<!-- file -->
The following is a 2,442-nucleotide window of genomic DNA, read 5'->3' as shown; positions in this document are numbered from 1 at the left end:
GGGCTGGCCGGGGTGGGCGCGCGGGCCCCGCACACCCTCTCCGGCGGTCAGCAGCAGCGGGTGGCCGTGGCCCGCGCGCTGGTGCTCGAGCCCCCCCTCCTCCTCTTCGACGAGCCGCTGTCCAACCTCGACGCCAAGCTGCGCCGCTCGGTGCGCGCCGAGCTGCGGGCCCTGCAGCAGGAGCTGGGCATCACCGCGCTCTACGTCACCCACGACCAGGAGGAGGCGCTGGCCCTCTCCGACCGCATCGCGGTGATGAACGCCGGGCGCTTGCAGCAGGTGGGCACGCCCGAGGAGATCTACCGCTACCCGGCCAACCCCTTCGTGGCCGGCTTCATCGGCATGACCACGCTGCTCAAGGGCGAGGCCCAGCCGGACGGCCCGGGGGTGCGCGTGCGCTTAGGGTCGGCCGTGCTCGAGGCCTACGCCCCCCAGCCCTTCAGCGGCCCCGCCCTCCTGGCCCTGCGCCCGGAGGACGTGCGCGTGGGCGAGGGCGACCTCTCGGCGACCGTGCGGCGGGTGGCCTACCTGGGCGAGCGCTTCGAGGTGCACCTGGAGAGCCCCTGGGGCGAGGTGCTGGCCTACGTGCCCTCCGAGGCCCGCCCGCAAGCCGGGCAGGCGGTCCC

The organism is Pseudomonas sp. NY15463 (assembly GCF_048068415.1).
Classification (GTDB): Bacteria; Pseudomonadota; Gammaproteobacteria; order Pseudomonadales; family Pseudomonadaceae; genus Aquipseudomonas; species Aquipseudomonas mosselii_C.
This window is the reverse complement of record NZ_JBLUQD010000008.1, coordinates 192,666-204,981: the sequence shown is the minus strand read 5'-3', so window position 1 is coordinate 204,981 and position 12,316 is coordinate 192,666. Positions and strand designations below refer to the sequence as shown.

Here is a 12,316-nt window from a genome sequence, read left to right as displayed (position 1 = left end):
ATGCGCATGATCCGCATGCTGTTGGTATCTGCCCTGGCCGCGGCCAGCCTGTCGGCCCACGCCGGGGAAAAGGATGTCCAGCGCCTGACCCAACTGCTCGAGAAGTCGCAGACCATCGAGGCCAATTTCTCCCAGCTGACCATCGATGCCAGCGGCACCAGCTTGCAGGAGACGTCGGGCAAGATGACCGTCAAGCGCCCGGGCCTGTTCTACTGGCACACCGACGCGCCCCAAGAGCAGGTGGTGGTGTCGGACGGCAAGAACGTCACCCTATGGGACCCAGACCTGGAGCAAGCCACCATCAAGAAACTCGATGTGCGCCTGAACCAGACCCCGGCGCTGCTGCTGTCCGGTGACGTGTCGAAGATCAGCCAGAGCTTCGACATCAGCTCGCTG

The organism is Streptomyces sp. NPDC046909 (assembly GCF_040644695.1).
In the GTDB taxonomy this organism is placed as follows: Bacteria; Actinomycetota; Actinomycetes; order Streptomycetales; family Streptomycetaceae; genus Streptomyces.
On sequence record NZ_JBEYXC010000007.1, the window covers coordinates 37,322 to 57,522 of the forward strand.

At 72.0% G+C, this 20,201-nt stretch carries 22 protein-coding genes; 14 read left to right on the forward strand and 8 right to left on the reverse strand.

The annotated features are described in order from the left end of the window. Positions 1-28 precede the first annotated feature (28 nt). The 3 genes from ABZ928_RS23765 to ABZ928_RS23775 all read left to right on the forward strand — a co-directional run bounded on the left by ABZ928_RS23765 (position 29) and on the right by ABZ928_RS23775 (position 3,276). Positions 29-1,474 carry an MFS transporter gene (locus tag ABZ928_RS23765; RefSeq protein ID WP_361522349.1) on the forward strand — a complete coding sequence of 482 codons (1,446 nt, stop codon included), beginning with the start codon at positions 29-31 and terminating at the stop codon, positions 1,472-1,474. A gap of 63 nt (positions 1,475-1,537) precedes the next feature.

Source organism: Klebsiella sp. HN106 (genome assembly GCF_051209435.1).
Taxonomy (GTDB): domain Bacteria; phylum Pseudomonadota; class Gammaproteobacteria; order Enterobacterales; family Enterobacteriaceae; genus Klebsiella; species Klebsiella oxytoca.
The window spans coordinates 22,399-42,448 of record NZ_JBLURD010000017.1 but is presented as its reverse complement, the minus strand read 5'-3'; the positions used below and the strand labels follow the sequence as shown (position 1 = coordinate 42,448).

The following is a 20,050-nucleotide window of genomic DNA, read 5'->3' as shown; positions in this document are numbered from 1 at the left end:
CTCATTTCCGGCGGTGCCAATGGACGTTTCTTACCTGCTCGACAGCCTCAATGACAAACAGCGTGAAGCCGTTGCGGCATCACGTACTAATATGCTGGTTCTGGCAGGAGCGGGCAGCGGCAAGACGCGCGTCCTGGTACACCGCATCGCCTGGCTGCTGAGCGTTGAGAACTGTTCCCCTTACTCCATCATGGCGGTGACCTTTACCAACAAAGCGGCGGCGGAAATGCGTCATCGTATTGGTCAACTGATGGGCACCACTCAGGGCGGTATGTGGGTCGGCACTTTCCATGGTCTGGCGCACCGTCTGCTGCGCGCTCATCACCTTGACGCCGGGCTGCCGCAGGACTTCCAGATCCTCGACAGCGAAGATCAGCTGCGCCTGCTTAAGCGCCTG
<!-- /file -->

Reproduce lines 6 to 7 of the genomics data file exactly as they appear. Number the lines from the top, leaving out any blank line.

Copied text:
Here is a 12,316-nt window from a genome sequence, read left to right as displayed (position 1 = left end):
ATGCGCATGATCCGCATGCTGTTGGTATCTGCCCTGGCCGCGGCCAGCCTGTCGGCCCACGCCGGGGAAAAGGATGTCCAGCGCCTGACCCAACTGCTCGAGAAGTCGCAGACCATCGAGGCCAATTTCTCCCAGCTGACCATCGATGCCAGCGGCACCAGCTTGCAGGAGACGTCGGGCAAGATGACCGTCAAGCGCCCGGGCCTGTTCTACTGGCACACCGACGCGCCCCAAGAGCAGGTGGTGGTGTCGGACGGCAAGAACGTCACCCTATGGGACCCAGACCTGGAGCAAGCCACCATCAAGAAACTCGATGTGCGCCTGAACCAGACCCCGGCGCTGCTGCTGTCCGGTGACGTGTCGAAGATCAGCCAGAGCTTCGACATCAGCTCGCTG